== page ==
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Baby Jey: UFOs and really catchy songs


The first line of a recent Edmonton Journal article makes it clear that Crop Circles is not your everyday record.

“If you only listen to one album consisting of cosmic dance beats overlayed with pedal steel and interspersed with old UFO-related radio clips, make it the new Baby Jey release,” it says.

The brainchild of Jeremy Witten with close collaborator Aladean Kheroufi, Baby Jey began in Edmonton in 2015. The group has bounced between Alberta’s capital and New York City ever since. The band’s currently in Edmonton. Crop Circles came out in November.

Witten says he’s always loved music, right from the beginning.

“My parents have a video where my younger brother’s in the crib with a guitar and I’m playing the piano. We must be so young; just making noise.”

Fun fact: from day one, Witten has played entirely by ear.

As he grew up in Edmonton, his family was always supportive of his interest in music. “Creativity was always encouraged in our house. I’m really lucky to have grown up with that.”

That interest led to a Bachelor of Music from the University of Alberta and then a Fulbright Scholarship for a Masters in Music History from The New School in New York.

Witten studied music from 1880-1920 in the US and Canada, focusing on minstrelsy and vaudeville. “I’m just fascinated with music in general. Reading about music in any time period is interesting to me.”

Crop Circles was recorded in Edmonton during the pandemic, after a retreat home from New York. “We were able to take our time with it. We knew we couldn’t tour right away so there was no need to rush the process,” Witten says. “I can go back on my laptop and find early versions of songs and they don’t sound anything like they do on the record now. It’s cool.”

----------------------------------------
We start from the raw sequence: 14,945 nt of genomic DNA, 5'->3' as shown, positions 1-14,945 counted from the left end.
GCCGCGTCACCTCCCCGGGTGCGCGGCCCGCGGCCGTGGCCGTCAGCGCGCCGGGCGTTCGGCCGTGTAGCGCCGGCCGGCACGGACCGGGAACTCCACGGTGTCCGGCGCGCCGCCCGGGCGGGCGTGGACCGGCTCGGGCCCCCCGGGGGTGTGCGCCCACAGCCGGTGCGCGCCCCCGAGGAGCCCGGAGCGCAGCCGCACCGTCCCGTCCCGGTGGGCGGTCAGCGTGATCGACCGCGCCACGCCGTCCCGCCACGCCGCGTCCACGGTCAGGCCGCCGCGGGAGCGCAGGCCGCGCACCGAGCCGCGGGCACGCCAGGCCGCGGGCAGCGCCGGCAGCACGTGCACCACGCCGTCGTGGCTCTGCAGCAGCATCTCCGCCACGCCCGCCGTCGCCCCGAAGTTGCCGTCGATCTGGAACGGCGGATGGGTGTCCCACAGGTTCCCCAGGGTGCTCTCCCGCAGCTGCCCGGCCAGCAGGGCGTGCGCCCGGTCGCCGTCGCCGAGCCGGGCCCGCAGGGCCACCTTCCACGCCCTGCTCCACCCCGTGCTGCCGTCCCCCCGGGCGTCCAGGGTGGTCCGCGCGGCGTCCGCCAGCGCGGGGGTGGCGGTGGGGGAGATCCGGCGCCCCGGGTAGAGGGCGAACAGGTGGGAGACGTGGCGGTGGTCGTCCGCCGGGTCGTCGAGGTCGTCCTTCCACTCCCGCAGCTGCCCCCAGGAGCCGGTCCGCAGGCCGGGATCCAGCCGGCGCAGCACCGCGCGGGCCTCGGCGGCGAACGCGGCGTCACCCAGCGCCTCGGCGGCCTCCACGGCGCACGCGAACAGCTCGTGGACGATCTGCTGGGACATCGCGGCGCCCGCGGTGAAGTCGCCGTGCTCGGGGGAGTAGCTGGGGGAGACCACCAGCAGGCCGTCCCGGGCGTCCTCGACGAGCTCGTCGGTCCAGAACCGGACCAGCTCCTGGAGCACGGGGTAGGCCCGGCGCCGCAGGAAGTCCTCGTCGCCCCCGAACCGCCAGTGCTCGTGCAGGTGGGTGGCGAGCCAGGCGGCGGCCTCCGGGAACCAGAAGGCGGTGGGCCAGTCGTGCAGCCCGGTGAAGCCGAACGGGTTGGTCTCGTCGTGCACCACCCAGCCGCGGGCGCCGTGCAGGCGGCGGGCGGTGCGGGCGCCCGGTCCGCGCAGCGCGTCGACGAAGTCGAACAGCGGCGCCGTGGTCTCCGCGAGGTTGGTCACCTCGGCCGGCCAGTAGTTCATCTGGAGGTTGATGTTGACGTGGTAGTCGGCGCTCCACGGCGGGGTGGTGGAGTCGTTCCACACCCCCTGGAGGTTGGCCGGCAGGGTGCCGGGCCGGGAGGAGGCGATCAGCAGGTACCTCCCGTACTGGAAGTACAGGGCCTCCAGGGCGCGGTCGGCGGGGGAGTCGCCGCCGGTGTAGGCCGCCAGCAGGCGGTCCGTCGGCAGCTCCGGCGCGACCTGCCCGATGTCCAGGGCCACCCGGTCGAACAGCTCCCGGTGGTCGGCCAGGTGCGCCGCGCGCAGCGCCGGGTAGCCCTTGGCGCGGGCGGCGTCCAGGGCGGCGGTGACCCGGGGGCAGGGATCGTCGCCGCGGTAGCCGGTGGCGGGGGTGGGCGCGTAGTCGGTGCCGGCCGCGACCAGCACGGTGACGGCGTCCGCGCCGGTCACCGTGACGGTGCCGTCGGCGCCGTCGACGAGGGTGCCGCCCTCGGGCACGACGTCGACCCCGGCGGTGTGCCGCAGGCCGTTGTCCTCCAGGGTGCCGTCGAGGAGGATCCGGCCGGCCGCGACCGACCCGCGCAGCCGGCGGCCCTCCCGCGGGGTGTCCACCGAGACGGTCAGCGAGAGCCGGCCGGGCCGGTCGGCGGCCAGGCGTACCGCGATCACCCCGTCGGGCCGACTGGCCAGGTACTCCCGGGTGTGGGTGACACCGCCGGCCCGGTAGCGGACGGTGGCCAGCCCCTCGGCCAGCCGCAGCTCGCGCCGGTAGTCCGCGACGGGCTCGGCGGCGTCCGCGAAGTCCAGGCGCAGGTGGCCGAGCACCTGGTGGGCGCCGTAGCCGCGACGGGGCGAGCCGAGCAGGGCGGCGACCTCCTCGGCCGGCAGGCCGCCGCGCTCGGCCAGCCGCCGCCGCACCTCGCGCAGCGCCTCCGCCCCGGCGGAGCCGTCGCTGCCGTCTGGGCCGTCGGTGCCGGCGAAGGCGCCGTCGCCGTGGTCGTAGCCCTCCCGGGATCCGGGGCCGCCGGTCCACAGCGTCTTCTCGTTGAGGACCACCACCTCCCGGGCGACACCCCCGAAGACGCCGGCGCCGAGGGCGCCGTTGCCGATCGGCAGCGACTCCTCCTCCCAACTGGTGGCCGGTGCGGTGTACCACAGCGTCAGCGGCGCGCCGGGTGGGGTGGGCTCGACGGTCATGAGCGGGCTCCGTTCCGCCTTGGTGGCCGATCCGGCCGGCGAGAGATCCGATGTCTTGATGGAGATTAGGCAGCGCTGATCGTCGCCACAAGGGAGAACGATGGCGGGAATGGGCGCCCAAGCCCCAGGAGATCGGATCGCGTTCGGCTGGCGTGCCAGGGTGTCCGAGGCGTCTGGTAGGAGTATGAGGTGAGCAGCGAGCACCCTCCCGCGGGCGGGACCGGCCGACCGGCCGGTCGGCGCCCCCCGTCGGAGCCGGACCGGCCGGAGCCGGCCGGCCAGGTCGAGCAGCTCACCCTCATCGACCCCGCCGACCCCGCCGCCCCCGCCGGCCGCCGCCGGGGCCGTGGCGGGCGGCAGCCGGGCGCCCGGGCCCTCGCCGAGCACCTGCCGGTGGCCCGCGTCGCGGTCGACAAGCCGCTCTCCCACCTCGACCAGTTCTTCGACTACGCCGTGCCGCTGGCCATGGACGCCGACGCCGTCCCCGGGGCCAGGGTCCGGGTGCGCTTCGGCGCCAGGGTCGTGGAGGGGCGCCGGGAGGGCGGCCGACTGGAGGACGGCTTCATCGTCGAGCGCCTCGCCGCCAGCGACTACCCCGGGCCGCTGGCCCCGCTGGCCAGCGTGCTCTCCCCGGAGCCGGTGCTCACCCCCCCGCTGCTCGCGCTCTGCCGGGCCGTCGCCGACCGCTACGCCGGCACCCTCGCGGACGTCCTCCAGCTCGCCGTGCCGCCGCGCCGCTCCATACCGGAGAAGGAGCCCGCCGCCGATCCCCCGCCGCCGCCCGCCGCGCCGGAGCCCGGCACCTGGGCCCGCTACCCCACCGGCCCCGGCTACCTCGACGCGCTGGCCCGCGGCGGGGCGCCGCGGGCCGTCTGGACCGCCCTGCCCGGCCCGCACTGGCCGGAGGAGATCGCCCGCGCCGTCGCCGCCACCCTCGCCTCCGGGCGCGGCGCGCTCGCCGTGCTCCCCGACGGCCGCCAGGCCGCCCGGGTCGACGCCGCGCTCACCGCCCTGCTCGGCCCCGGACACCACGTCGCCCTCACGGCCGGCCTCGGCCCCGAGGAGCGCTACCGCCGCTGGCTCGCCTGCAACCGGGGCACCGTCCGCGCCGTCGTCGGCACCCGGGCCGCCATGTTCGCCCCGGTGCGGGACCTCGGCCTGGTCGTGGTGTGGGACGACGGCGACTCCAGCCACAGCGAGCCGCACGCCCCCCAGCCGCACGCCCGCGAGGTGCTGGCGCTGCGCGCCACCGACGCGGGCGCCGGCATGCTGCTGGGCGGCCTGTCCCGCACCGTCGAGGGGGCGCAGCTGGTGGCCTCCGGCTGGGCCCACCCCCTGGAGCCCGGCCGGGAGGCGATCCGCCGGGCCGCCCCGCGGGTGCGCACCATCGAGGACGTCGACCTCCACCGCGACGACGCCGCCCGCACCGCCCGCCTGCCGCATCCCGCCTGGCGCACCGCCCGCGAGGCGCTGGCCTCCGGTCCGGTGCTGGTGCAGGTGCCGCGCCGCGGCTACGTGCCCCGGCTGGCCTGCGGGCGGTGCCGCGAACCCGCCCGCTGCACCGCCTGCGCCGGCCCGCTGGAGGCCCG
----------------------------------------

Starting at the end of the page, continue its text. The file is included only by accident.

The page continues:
Witten says he tends to take an analytical approach to song-writing.

“I’ll listen to a pop song and really break it down. ‘Okay, what’s happening here? Is the verse major and the chorus minor? Or vice versa? Is the chorus instrumental the first time around and then the second time it has lyrics?’ Sometimes I let my emotions guide me and other times it’s very mathematical, really studying the mechanics of a catchy pop song.”

It’s an approach that shows in the unique nature of the Crop Circles songs.

Next up for the group: a Crop Circles remix album. That’s in the works with help from Edmonton and Calgary DJs. After that, more touring. And then, possibly one day, a PhD for Witten. Dr. Baby Jey?

Baby Jey plays at the Common in Edmonton, Dec. 14, with the Forties. Details here.

Baby Jey’s new music video, “Crop Circle”, launched Dec. 6.